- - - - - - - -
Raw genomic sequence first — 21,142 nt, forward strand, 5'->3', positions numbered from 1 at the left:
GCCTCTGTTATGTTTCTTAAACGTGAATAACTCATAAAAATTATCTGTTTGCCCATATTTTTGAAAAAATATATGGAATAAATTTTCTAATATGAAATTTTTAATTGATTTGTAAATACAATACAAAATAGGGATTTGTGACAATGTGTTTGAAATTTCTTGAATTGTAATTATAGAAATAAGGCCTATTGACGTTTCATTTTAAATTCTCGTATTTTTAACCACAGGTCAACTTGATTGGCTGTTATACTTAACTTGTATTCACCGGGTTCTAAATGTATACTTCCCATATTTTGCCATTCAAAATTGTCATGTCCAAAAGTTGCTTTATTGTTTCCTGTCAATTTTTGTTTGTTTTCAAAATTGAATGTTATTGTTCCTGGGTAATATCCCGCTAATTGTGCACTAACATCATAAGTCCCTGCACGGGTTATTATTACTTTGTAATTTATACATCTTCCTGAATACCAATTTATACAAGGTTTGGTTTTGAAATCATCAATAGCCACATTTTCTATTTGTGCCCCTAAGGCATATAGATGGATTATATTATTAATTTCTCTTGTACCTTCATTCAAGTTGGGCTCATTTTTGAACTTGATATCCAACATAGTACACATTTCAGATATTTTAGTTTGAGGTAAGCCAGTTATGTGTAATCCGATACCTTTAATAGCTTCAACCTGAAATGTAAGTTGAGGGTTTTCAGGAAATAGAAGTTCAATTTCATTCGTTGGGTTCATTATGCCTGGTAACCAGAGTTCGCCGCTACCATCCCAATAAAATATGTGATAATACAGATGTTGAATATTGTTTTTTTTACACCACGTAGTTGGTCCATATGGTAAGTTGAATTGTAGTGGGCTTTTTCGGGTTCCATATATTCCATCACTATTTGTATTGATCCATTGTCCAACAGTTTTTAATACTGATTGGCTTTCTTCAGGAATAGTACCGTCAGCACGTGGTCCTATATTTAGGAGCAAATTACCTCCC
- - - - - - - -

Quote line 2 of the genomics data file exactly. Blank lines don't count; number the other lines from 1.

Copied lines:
GCCTCTGTTATGTTTCTTAAACGTGAATAACTCATAAAAATTATCTGTTTGCCCATATTTTTGAAAAAATATATGGAATAAATTTTCTAATATGAAATTTTTAATTGATTTGTAAATACAATACAAAATAGGGATTTGTGACAATGTGTTTGAAATTTCTTGAATTGTAATTATAGAAATAAGGCCTATTGACGTTTCATTTTAAATTCTCGTATTTTTAACCACAGGTCAACTTGATTGGCTGTTATACTTAACTTGTATTCACCGGGTTCTAAATGTATACTTCCCATATTTTGCCATTCAAAATTGTCATGTCCAAAAGTTGCTTTATTGTTTCCTGTCAATTTTTGTTTGTTTTCAAAATTGAATGTTATTGTTCCTGGGTAATATCCCGCTAATTGTGCACTAACATCATAAGTCCCTGCACGGGTTATTATTACTTTGTAATTTATACATCTTCCTGAATACCAATTTATACAAGGTTTGGTTTTGAAATCATCAATAGCCACATTTTCTATTTGTGCCCCTAAGGCATATAGATGGATTATATTATTAATTTCTCTTGTACCTTCATTCAAGTTGGGCTCATTTTTGAACTTGATATCCAACATAGTACACATTTCAGATATTTTAGTTTGAGGTAAGCCAGTTATGTGTAATCCGATACCTTTAATAGCTTCAACCTGAAATGTAAGTTGAGGGTTTTCAGGAAATAGAAGTTCAATTTCATTCGTTGGGTTCATTATGCCTGGTAACCAGAGTTCGCCGCTACCATCCCAATAAAATATGTGATAATACAGATGTTGAATATTGTTTTTTTTACACCACGTAGTTGGTCCATATGGTAAGTTGAATTGTAGTGGGCTTTTTCGGGTTCCATATATTCCATCACTATTTGTATTGATCCATTGTCCAACAGTTTTTAATACTGATTGGCTTTCTTCAGGAATAGTACCGTCAGCACGTGGTCCTATATTTAGGAGCAAATTACCTCCC